Tomorrow, we will just hang out here. Practice doing nothing at all. When we began paddling with the Swedish Outdoor Association in the Stockholm archipelago in the mid 90’s we learned to from about 9am to 5pm on every day of the tour. That’s the way it works when you go on organised, group tours. Now, however, when we’re on our own, we take the day as it comes. One of our kayaking friends taught us to take it one step further and sometimes even spend a whole day on land!

We might take a walk to the southern tip of the island. The southern cliffs are fairly high by Luleå archipelago standards and the view of Kunoön (kuno means woman), Mannön and the small islets in Kallfjärden, is lovely. On the way there, we will pass a shingle field and a 100-year-old feldspar quarry. Production never picked up - the quality wasn’t high enough. In my opinion this was a good thing, otherwise the island might have been harshly exploited for resources.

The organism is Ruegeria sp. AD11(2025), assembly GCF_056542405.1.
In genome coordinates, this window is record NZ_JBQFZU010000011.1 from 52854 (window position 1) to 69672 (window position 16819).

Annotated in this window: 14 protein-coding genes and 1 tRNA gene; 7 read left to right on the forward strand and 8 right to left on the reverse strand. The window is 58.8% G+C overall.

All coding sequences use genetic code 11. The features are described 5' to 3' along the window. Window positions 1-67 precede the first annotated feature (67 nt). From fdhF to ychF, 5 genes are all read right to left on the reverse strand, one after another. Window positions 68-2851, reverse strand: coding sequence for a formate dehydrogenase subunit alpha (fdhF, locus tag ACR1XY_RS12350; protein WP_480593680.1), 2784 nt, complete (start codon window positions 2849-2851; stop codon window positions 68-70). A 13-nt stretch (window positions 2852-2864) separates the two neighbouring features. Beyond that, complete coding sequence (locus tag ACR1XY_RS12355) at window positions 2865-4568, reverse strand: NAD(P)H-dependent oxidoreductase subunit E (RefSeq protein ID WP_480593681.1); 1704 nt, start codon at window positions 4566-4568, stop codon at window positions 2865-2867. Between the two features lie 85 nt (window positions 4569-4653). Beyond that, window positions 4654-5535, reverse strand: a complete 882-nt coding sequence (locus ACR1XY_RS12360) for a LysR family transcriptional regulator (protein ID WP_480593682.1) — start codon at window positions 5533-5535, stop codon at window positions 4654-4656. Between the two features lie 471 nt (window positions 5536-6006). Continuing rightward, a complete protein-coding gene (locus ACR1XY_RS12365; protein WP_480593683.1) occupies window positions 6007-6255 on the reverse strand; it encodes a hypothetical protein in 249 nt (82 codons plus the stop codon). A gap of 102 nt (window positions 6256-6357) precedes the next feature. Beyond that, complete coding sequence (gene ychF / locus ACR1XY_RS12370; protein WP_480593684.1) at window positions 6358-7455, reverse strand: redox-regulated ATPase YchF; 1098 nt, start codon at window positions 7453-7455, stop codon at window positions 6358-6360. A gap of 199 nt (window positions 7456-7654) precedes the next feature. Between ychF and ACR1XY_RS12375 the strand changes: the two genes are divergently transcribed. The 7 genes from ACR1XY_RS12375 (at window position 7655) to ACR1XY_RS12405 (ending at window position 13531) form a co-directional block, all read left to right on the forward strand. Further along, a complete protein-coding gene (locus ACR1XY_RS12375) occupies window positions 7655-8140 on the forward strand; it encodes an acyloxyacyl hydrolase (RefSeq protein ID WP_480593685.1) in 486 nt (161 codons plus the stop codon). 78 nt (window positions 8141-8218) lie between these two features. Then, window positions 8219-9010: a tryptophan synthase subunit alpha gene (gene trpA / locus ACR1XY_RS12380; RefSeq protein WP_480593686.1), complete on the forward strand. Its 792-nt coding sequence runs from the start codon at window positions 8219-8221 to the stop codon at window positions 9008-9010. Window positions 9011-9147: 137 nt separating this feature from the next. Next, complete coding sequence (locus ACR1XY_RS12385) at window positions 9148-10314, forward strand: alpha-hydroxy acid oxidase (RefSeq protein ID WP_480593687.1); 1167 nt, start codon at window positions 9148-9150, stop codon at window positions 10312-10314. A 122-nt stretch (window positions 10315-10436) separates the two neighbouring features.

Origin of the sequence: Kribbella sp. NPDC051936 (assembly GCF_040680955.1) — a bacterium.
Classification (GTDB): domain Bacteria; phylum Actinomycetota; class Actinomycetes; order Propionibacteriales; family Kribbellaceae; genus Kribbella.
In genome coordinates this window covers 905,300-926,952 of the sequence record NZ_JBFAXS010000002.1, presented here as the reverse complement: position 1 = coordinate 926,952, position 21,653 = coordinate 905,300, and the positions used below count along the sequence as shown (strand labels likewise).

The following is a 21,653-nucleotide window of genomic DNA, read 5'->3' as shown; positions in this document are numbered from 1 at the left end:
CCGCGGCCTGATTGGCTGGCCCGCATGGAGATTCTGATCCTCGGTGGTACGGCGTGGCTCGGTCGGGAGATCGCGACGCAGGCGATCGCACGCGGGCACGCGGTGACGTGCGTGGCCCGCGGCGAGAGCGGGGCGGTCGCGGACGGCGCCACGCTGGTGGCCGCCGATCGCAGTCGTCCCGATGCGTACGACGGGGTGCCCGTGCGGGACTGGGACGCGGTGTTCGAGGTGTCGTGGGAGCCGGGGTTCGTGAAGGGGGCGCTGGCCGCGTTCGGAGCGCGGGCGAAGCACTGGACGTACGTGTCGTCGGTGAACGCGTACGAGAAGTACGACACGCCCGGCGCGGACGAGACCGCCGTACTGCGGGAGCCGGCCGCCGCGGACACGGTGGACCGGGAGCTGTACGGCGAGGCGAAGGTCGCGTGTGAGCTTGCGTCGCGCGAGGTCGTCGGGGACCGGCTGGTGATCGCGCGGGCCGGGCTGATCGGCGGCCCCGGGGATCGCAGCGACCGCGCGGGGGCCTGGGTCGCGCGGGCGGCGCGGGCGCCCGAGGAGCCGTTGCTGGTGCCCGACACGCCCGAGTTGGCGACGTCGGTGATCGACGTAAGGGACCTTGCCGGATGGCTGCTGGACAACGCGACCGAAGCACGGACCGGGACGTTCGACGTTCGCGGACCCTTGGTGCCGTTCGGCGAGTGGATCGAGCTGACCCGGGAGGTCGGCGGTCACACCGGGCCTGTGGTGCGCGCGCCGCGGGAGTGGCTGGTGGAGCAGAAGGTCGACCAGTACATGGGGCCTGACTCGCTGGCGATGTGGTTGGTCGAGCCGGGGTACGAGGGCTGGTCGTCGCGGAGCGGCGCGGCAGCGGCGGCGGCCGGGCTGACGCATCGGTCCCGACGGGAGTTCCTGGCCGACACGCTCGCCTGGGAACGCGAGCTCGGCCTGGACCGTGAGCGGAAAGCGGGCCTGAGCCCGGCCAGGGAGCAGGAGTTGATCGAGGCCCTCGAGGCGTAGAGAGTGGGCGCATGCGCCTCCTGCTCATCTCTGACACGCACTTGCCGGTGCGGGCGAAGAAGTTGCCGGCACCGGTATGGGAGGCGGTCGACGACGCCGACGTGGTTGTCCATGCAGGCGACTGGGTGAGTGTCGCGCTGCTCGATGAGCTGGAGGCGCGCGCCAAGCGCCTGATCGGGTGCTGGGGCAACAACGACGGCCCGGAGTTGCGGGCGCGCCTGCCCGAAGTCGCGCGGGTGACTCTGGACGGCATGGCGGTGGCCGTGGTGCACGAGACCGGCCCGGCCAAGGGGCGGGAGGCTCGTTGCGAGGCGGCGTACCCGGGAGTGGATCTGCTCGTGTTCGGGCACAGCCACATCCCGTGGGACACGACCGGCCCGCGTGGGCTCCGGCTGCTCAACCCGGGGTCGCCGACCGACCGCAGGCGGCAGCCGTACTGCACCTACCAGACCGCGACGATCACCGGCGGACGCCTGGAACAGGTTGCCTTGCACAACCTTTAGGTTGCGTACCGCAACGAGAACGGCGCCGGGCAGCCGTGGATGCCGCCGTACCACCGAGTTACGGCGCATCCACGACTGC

We will probably enjoy a sauna tomorrow too - and more good food. On Sunday, winds willing, we may take a detour to Germandöhällan before we head home. It is part of the Bådan nature reserve together with Gråsjälgrundet and Börstskärsbådan. The only building on the island is an old fisherman’s cabin, which sadly is now dilapidated. The feeling of an outpost is poignant, the cliffs by the beach are smooth and there are many seabirds.

Now, people begin yawing more frequently, one after the other bids good night. I linger, I’m tired too, but it’s so beautiful here. When the others have retreated to their tents I can no longer contain myself - the best climbing pine is only a short walk away. I climb up into it and I see an emerging shard of the sun shining brightly orange by the treetops - rising once again.

Rent kayaks and equipment in Luleå